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Jun 4, 2024
Academy of Givers

The Academy of Givers held another members meeting, discussing with different industries in Malta how to create positive impact. Find out what was discussed.

Last week, the Academy of Givers held another one of its members' meetings, this time hosting Maltese industries in a roundtable tackling the negative footprint of these sectors and brainstorming new ways for them to turn the negative into positives.

To introduce the topic, we welcomed Keith Abela, Sustainability Officer at ION Harbour by Simon Rogan, a renowned restaurant in Valletta. Keith walked the audience through ION’s sustainability policy, which comprises mushroom farming, staff education focused on sustainability, and the use of locally produced and seasonal food, along with reducing water consumption and collaborating with the local Voluntary Organisation Friends of the Earth for composting their organic waste. The creation of ION's sustainability plan started with Keith’s personal experience of living sustainably, coupled with a constant review of the most recent scientific research related to sustainable production and consumption.

Attendees were then presented with a series of practical examples of the positive impact each industry could have. Improving the quality of the neighborhood to increase property value could be a first action for the real estate industry, along with pushing for better waste systems so the locality is kept tidy and nice. This latter suggestion could also apply to the hospitality industry, coupled with an attempt to make areas safer so that guests have a better experience.

Some recommendations were straightforward, while some more articulated. For the retail sector, it was suggested to focus on local produce to cut costs and the environmental impact of transportation. However, what could also be done is lobbying for the renewal of infrastructures to improve traffic, or for the improvement of public transportation to avoid congestion of roads and pollution.

At first glance, some of these suggestions might appear not feasible, however, it is important to remember that creating positive impact is a gradual process that starts with simple actions and progresses over time, aiming at long-lasting and sustainable improvements.

Based on these ideas, participants were divided into groups to discuss and brainstorm what their sectors could do to create a positive change. Some ideas that came up from the discussion entailed constantly making sure to contrast any greenwashing attempt or, in general, any attempt to just show that things are being done. Instead, focusing on taking action in any possible way is a good starting point. Sustainable sources of energy can be an option for the transport and communication sectors, while startups can still make a change by limiting travel and waste of materials and then scale their interventions up depending on their capacity.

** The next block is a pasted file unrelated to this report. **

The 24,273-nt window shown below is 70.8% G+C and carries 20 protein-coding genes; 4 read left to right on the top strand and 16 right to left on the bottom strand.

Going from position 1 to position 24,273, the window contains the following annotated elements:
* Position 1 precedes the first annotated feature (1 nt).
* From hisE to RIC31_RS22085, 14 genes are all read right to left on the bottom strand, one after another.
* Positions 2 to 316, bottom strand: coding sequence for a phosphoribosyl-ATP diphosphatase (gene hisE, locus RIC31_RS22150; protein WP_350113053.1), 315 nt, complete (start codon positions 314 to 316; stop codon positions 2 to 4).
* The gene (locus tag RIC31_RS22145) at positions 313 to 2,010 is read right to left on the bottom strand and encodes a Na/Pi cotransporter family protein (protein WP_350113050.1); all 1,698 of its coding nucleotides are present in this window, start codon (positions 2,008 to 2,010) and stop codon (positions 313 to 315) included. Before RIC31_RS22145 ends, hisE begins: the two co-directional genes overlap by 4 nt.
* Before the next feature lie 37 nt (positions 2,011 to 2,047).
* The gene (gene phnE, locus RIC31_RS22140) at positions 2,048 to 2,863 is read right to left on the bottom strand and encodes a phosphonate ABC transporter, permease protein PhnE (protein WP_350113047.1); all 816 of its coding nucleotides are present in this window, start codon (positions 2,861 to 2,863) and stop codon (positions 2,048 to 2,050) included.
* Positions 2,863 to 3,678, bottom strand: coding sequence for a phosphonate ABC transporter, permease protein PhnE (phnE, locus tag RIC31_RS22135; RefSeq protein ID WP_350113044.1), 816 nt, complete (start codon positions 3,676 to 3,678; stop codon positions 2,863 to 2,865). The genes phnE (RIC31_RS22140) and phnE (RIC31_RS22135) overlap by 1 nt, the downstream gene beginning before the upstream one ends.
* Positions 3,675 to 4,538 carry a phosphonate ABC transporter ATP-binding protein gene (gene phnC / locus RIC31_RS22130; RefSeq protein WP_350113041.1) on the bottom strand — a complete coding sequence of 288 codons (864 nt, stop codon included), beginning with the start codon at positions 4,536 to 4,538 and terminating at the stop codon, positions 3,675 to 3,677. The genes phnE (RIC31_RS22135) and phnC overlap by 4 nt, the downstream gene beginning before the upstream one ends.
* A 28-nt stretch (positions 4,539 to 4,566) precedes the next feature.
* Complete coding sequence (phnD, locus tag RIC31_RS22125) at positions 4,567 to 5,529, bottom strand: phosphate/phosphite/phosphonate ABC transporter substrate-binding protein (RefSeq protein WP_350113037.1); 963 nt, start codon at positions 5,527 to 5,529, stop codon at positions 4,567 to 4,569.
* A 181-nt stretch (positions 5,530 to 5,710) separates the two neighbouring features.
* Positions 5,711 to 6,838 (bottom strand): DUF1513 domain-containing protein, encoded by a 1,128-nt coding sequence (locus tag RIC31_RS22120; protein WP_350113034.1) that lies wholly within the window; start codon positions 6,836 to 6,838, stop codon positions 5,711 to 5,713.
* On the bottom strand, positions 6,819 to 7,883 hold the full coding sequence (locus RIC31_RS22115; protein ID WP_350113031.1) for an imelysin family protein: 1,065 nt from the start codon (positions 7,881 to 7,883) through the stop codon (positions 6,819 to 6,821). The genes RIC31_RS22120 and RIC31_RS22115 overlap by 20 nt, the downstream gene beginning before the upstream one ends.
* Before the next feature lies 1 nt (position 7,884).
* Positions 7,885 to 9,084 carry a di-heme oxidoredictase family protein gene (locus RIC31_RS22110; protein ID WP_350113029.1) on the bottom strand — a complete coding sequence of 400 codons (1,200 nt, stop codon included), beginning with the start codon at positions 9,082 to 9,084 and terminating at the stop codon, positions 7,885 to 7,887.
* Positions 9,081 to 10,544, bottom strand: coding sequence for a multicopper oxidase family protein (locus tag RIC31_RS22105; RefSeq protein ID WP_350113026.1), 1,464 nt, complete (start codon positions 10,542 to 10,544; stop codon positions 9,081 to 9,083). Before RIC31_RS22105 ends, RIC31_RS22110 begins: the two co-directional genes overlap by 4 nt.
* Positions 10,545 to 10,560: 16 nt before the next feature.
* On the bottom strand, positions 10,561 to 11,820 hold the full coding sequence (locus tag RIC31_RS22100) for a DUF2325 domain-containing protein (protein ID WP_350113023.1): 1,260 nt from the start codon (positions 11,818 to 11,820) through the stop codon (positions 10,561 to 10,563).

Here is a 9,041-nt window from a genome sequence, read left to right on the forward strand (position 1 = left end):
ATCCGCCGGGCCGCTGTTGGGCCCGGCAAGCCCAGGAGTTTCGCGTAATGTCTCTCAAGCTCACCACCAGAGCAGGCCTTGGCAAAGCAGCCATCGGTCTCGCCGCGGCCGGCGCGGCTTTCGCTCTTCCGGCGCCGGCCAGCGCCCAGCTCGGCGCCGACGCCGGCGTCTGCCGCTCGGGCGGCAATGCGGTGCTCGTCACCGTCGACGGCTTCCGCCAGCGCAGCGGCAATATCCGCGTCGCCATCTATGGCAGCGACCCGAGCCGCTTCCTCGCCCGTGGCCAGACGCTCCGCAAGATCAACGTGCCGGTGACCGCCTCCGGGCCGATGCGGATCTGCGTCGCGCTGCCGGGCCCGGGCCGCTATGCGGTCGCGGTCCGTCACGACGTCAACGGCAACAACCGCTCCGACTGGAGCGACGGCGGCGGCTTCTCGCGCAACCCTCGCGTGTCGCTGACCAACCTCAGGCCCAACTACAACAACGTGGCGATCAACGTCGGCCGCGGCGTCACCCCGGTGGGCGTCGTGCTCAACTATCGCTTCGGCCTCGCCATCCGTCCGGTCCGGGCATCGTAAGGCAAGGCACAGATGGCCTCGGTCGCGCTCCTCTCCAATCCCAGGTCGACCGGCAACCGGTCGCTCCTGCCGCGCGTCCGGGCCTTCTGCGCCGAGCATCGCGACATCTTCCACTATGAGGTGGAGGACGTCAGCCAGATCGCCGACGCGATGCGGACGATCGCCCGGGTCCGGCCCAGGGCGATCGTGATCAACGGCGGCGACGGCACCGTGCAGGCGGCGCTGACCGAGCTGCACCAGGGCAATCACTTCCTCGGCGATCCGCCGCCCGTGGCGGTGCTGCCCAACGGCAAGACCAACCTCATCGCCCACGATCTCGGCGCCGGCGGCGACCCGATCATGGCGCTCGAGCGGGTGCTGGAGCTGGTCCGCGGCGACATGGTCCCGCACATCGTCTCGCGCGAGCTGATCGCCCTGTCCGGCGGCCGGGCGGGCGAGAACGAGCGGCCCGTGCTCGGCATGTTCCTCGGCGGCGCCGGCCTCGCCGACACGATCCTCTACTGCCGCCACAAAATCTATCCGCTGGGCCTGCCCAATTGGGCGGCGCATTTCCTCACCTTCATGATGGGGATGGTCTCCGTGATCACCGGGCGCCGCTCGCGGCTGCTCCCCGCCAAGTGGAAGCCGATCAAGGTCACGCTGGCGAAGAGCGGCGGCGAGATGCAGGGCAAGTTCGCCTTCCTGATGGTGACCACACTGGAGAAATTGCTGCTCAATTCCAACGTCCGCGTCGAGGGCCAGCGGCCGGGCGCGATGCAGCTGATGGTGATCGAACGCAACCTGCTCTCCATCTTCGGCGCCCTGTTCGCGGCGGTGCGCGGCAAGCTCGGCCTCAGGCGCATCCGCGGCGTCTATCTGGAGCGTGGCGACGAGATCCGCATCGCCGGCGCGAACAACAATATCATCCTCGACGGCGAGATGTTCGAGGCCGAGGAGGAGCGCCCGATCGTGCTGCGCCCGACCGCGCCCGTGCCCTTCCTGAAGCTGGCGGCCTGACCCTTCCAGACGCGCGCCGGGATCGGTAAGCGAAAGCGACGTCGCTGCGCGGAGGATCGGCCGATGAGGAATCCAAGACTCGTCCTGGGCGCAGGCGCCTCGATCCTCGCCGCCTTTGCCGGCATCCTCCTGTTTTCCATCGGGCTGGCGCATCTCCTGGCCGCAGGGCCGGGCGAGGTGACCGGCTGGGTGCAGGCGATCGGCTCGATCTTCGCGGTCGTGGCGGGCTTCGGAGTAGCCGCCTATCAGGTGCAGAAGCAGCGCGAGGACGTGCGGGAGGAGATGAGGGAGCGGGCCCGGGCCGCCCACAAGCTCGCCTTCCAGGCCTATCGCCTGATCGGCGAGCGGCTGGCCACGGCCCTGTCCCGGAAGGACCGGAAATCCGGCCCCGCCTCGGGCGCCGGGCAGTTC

Whichever industry you might come from, it is important to keep in mind that any production of goods and services entails waste production and a negative social or environmental impact. Thus, pinpointing that negative and creating a strategy to compensate for it is the first step toward positive change, followed by a more proactive attempt to constantly create good, and not just compensate for the bad.

Some questions that might help identify the negative impact are the following:

  1. Who are people directly connected to your industry? (ex. Employees, customers, etc) Who are indirectly connected? – Identifying all your stakeholders.
  2. What do you see as negative impact on people, your customers, and the planet?
  3. Who is part of your supply chain?
  4. Do you see any negative practice on these people?
  5. In Malta, have you identified where your industry is creating pressure/demand/issues that already concern the general public?
  6. How about the bigger picture – outside Malta?

To start your journey to create positive impact, some questions to keep in mind are:

  1. What is your main contribution to people or the planet?
  2. What expertise does your industry have? How could you use that to give back?
  3. What aligns with your industry that could help your business / the industry do better?
  4. What strengths and resources do you have that could help improve a situation?
  5. What needs to be done to lessen the negative impact – how can one look at long-term changes that will also benefit the business case?